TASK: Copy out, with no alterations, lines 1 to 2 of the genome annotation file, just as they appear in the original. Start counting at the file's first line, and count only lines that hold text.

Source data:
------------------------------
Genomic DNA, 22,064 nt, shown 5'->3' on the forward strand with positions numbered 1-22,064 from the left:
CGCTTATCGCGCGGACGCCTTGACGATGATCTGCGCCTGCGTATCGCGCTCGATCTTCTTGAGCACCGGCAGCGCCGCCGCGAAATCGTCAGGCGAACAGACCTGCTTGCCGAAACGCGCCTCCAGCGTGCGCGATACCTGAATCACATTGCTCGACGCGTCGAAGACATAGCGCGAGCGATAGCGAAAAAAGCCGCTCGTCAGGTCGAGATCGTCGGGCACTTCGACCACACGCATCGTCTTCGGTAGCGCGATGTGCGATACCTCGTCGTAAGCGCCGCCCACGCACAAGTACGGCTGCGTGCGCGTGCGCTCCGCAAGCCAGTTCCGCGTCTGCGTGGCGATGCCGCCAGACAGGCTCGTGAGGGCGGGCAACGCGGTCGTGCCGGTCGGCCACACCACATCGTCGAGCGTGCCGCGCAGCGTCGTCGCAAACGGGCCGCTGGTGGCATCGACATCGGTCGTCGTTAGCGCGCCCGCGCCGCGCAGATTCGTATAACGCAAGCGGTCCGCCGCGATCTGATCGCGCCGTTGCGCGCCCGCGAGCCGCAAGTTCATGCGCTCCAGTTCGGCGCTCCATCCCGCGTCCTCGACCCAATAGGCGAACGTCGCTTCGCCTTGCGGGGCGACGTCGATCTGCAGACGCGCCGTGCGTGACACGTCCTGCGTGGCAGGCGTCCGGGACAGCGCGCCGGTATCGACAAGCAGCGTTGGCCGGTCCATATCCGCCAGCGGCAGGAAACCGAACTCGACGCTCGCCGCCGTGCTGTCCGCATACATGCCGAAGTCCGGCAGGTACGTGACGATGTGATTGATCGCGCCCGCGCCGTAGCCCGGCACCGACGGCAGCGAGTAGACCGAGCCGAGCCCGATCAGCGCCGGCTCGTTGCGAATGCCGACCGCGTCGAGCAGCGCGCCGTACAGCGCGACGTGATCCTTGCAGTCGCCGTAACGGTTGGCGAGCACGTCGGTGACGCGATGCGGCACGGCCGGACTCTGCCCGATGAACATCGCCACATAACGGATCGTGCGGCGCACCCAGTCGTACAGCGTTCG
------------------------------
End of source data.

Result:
Genomic DNA, 22,064 nt, shown 5'->3' on the forward strand with positions numbered 1-22,064 from the left:
CGCTTATCGCGCGGACGCCTTGACGATGATCTGCGCCTGCGTATCGCGCTCGATCTTCTTGAGCACCGGCAGCGCCGCCGCGAAATCGTCAGGCGAACAGACCTGCTTGCCGAAACGCGCCTCCAGCGTGCGCGATACCTGAATCACATTGCTCGACGCGTCGAAGACATAGCGCGAGCGATAGCGAAAAAAGCCGCTCGTCAGGTCGAGATCGTCGGGCACTTCGACCACACGCATCGTCTTCGGTAGCGCGATGTGCGATACCTCGTCGTAAGCGCCGCCCACGCACAAGTACGGCTGCGTGCGCGTGCGCTCCGCAAGCCAGTTCCGCGTCTGCGTGGCGATGCCGCCAGACAGGCTCGTGAGGGCGGGCAACGCGGTCGTGCCGGTCGGCCACACCACATCGTCGAGCGTGCCGCGCAGCGTCGTCGCAAACGGGCCGCTGGTGGCATCGACATCGGTCGTCGTTAGCGCGCCCGCGCCGCGCAGATTCGTATAACGCAAGCGGTCCGCCGCGATCTGATCGCGCCGTTGCGCGCCCGCGAGCCGCAAGTTCATGCGCTCCAGTTCGGCGCTCCATCCCGCGTCCTCGACCCAATAGGCGAACGTCGCTTCGCCTTGCGGGGCGACGTCGATCTGCAGACGCGCCGTGCGTGACACGTCCTGCGTGGCAGGCGTCCGGGACAGCGCGCCGGTATCGACAAGCAGCGTTGGCCGGTCCATATCCGCCAGCGGCAGGAAACCGAACTCGACGCTCGCCGCCGTGCTGTCCGCATACATGCCGAAGTCCGGCAGGTACGTGACGATGTGATTGATCGCGCCCGCGCCGTAGCCCGGCACCGACGGCAGCGAGTAGACCGAGCCGAGCCCGATCAGCGCCGGCTCGTTGCGAATGCCGACCGCGTCGAGCAGCGCGCCGTACAGCGCGACGTGATCCTTGCAGTCGCCGTAACGGTTGGCGAGCACGTCGGTGACGCGATGCGGCACGGCCGGACTCTGCCCGATGAACATCGCCACATAACGGATCGTGCGGCGCACCCAGTCGTACAGCGTTCG